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Review: The Forest

The Forest
01.08.2016
4 10
 

PLOT: A young American (Natalie Dormer) travels to the infamous Aokigahara Forest in Japan to find her missing twin sister.

REVIEW: THE FOREST is a pretty prototypical example of what passes for mainstream studio horror these days. With a decent hook, a low budget, some recognizable actors and a PG-13 rating, THE FOREST is little more than genre filler meant to quickly cash-in and cash-out of cinemas and certainly, it’ll turn a decent profit. Yet, there’s a total artlessness to it that’s a real shame as the location used here is so intriguing it could have been turned into something truly frightening rather than a disposal horror thriller for easily frightened teens.

The Aokigahara Forest in Japan, at the case of Mount Fuji is indeed a real place. Called the “suicide forest” it’s infamously known as a place Japanese people wander in to in order to commit suicide. In fact, it’s also the basis for Gus Van Sant’s higher-brow SEA OF TREES, a Matthew McConaughey/ Ken Watanabe vehicle that crashed and burned with critics following its Cannes 2015 debut, but is likely a far better examination of the subject than this.

Here, the Aokigahara Forest is reimagined as an evil place where spirits wander about trying to claim victims from the lost souls who wander in. Again, this isn’t a bad premise at all, but the people behind THE FOREST seem to have no interest in making a truly disturbing piece of genre entertainment, with them instead riffing on Japanese horror in a way that feels like a throwback to the brief time where movies like THE GRUDGE and THE RING were all the rage.

As such, there are tons of shots of creepy Japanese school girls, a ridiculous amount of jump scares (the cheapest way to frighten an audience in the books) and ghosts that look recycled from other, better movies. At least the movie does have a capable actress in the lead. Games of Thrones’ Natalie Dormer is quite striking and has true presence – it’s just too bad she’s not able to do much here other than act scared and/or concerned for her missing twin. She fares worse as the stereo-typically troubled twin – who – naturally—has black hair as opposed to the capable twin’s blonde locks.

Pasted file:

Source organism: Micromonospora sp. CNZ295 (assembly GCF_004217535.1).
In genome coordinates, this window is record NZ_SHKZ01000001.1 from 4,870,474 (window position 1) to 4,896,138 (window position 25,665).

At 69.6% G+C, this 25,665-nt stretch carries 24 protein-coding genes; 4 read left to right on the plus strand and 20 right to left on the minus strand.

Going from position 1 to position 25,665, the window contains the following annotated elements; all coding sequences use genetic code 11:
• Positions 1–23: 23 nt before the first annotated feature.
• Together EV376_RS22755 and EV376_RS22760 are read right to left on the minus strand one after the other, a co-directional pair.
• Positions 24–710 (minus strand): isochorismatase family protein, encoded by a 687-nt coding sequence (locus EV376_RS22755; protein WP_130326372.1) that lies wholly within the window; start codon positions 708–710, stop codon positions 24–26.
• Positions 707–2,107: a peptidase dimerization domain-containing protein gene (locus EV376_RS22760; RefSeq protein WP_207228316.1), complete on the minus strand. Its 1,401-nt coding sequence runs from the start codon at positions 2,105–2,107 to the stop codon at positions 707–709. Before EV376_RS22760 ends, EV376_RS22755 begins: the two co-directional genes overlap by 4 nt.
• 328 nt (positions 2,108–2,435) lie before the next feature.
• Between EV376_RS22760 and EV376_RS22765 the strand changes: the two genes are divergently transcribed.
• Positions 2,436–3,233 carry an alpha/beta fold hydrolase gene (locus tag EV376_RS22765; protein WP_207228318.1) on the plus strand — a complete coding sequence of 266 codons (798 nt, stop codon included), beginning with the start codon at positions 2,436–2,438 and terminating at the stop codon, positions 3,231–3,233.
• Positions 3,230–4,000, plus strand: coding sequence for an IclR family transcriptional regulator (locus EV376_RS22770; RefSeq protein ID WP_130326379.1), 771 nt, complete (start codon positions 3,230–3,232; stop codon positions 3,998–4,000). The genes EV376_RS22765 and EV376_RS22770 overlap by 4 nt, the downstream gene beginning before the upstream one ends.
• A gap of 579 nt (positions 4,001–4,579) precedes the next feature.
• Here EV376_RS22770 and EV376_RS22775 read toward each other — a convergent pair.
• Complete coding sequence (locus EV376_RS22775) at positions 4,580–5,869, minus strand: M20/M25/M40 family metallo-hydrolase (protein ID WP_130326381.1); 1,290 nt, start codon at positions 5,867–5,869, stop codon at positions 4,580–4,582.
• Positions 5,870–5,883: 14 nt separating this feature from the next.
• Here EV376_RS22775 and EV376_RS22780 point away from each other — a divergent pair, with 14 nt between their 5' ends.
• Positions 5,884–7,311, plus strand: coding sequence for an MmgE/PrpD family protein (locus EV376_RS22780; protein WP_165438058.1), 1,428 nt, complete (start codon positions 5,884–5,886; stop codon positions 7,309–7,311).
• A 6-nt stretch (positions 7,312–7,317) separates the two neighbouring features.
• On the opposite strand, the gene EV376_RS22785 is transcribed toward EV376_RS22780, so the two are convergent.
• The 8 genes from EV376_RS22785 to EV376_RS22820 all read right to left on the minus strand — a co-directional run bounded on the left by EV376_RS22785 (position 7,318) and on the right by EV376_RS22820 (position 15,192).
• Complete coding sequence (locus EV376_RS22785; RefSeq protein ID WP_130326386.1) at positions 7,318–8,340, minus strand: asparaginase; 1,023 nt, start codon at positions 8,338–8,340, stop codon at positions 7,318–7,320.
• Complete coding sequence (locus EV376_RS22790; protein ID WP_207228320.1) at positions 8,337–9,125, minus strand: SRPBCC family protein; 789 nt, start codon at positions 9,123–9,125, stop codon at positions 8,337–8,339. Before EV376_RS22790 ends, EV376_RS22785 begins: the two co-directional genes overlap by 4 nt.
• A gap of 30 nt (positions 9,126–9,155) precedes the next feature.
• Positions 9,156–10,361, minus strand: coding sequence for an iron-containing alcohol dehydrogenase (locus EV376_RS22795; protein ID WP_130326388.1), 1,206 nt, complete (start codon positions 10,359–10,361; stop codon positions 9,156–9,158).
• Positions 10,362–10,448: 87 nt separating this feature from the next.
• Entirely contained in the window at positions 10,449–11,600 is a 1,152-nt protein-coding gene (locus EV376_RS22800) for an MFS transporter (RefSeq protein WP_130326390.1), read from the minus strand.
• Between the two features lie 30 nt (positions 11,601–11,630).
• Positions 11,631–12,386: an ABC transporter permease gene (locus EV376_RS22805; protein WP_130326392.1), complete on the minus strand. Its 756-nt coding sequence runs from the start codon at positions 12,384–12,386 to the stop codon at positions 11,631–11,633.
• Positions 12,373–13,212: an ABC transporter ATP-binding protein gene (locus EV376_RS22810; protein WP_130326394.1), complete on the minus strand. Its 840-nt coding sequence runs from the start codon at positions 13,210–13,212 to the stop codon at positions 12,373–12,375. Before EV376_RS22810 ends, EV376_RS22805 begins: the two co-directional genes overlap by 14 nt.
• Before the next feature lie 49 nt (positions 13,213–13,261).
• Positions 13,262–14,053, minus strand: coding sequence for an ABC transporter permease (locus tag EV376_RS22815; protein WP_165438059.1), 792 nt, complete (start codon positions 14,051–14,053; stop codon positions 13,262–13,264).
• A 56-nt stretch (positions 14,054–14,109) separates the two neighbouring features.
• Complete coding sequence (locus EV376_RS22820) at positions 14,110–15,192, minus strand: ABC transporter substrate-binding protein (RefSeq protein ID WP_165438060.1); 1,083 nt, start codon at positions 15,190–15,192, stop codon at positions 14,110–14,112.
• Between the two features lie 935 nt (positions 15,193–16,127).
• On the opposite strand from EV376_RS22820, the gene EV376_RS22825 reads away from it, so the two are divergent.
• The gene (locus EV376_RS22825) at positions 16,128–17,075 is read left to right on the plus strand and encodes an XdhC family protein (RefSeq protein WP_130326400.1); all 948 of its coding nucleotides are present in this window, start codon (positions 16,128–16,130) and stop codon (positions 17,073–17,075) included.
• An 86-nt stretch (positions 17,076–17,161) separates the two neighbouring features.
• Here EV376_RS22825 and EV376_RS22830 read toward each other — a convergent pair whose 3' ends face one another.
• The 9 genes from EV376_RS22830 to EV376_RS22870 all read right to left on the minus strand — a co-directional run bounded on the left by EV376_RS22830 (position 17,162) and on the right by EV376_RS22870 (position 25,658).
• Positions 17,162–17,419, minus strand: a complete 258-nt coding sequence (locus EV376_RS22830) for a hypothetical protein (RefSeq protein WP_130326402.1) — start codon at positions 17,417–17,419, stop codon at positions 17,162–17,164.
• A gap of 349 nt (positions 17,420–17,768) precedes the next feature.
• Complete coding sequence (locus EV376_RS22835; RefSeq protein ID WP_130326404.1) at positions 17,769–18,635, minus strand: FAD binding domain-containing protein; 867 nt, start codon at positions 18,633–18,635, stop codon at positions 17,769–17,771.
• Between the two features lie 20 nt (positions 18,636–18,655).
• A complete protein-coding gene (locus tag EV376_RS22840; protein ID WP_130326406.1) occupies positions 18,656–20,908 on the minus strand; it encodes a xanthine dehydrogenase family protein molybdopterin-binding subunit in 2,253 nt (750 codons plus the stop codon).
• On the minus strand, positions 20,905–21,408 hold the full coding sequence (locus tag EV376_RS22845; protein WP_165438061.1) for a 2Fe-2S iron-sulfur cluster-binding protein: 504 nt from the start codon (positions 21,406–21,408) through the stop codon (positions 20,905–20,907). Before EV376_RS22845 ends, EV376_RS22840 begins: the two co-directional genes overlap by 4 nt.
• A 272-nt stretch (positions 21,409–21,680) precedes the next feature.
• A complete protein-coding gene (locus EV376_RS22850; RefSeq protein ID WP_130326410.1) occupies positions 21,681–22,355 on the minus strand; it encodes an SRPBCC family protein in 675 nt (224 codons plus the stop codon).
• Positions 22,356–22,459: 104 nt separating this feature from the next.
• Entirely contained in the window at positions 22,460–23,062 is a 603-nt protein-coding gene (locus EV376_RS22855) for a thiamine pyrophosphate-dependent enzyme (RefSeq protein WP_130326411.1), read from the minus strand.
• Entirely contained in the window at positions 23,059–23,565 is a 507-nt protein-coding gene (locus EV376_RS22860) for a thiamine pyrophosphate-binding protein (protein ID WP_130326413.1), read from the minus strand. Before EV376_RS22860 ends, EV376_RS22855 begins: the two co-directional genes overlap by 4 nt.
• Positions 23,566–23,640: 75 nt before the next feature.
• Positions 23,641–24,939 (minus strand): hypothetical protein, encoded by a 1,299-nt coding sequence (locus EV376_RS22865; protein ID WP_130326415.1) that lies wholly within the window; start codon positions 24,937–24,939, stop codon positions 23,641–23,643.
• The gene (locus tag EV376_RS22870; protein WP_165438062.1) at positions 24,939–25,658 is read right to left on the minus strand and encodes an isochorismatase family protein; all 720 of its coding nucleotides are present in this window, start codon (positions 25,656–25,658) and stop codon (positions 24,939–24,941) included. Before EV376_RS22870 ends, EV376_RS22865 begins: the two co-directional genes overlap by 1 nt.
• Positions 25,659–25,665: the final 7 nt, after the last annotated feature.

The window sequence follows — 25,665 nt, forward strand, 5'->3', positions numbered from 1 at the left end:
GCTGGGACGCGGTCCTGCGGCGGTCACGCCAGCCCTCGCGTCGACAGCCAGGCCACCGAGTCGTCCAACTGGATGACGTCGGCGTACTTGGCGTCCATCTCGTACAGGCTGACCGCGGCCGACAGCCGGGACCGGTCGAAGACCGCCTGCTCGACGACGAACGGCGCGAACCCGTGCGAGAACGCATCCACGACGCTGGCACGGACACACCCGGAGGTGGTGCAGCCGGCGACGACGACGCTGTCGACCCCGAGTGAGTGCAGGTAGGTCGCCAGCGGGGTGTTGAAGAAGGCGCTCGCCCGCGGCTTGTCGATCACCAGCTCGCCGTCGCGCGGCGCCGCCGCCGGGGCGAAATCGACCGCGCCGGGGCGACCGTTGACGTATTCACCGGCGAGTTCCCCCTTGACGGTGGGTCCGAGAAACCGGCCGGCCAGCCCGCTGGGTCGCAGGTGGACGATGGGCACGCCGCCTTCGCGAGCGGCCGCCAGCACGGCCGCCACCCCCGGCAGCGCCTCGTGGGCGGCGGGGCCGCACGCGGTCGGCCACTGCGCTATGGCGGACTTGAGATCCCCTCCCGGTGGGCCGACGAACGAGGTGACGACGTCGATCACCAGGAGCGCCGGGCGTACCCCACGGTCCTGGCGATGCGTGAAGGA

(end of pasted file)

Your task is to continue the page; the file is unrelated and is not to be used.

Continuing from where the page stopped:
TV heartthrob Taylor Kinney also has to contend with a really poorly conceived character, with him initially passed-off as a journalist following our heroine for a story, with him inevitably turning into a red herring for no good reason (there’s also a very random, unconvincing resolution for the character). As it’s essentially the two of them on-screen for most of the running time, these two-dimensional leads make it hard to invest in the story at all, with only the solid location photography by lenser Mattias Troelstrup standing out in any way.

While THE FOREST is no worse than your average studio horror film; it’s still quite sluggishly paced and too unimaginative to recommend as anything more than a slightly passable time waster on a streaming service. With so many good films from the end of the year still left in theaters, you could and should do a lot better than THE FOREST this weekend.

Source: JoBlo.com

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